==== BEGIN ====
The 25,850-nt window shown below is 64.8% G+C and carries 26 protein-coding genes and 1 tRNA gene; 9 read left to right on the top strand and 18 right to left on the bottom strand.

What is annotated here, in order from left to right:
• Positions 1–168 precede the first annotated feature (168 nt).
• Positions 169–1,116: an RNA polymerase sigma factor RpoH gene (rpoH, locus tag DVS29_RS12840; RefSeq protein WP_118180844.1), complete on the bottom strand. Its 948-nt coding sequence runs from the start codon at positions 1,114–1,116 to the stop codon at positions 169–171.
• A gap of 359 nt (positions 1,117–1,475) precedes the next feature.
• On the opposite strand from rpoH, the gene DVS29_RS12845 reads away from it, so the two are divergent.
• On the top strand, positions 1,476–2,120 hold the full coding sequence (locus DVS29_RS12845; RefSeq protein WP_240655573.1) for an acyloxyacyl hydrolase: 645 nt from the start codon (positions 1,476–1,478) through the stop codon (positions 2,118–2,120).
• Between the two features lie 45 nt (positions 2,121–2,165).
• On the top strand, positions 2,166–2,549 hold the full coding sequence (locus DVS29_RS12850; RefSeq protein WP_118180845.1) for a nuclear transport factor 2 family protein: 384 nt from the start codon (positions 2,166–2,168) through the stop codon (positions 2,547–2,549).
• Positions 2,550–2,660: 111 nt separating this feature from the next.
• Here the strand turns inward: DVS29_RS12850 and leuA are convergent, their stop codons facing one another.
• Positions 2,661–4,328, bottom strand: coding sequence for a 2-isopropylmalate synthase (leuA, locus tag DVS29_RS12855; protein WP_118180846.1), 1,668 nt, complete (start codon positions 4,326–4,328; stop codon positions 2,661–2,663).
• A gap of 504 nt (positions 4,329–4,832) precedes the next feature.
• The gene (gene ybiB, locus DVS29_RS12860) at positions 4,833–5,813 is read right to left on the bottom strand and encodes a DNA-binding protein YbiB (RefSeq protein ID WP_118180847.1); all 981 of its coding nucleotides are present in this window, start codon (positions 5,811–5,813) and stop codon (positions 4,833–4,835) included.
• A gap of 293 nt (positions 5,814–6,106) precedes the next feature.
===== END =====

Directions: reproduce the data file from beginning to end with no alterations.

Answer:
The 25,850-nt window shown below is 64.8% G+C and carries 26 protein-coding genes and 1 tRNA gene; 9 read left to right on the top strand and 18 right to left on the bottom strand.

What is annotated here, in order from left to right:
• Positions 1–168 precede the first annotated feature (168 nt).
• Positions 169–1,116: an RNA polymerase sigma factor RpoH gene (rpoH, locus tag DVS29_RS12840; RefSeq protein WP_118180844.1), complete on the bottom strand. Its 948-nt coding sequence runs from the start codon at positions 1,114–1,116 to the stop codon at positions 169–171.
• A gap of 359 nt (positions 1,117–1,475) precedes the next feature.
• On the opposite strand from rpoH, the gene DVS29_RS12845 reads away from it, so the two are divergent.
• On the top strand, positions 1,476–2,120 hold the full coding sequence (locus DVS29_RS12845; RefSeq protein WP_240655573.1) for an acyloxyacyl hydrolase: 645 nt from the start codon (positions 1,476–1,478) through the stop codon (positions 2,118–2,120).
• Between the two features lie 45 nt (positions 2,121–2,165).
• On the top strand, positions 2,166–2,549 hold the full coding sequence (locus DVS29_RS12850; RefSeq protein WP_118180845.1) for a nuclear transport factor 2 family protein: 384 nt from the start codon (positions 2,166–2,168) through the stop codon (positions 2,547–2,549).
• Positions 2,550–2,660: 111 nt separating this feature from the next.
• Here the strand turns inward: DVS29_RS12850 and leuA are convergent, their stop codons facing one another.
• Positions 2,661–4,328, bottom strand: coding sequence for a 2-isopropylmalate synthase (leuA, locus tag DVS29_RS12855; protein WP_118180846.1), 1,668 nt, complete (start codon positions 4,326–4,328; stop codon positions 2,661–2,663).
• A gap of 504 nt (positions 4,329–4,832) precedes the next feature.
• The gene (gene ybiB, locus DVS29_RS12860) at positions 4,833–5,813 is read right to left on the bottom strand and encodes a DNA-binding protein YbiB (RefSeq protein ID WP_118180847.1); all 981 of its coding nucleotides are present in this window, start codon (positions 5,811–5,813) and stop codon (positions 4,833–4,835) included.
• A gap of 293 nt (positions 5,814–6,106) precedes the next feature.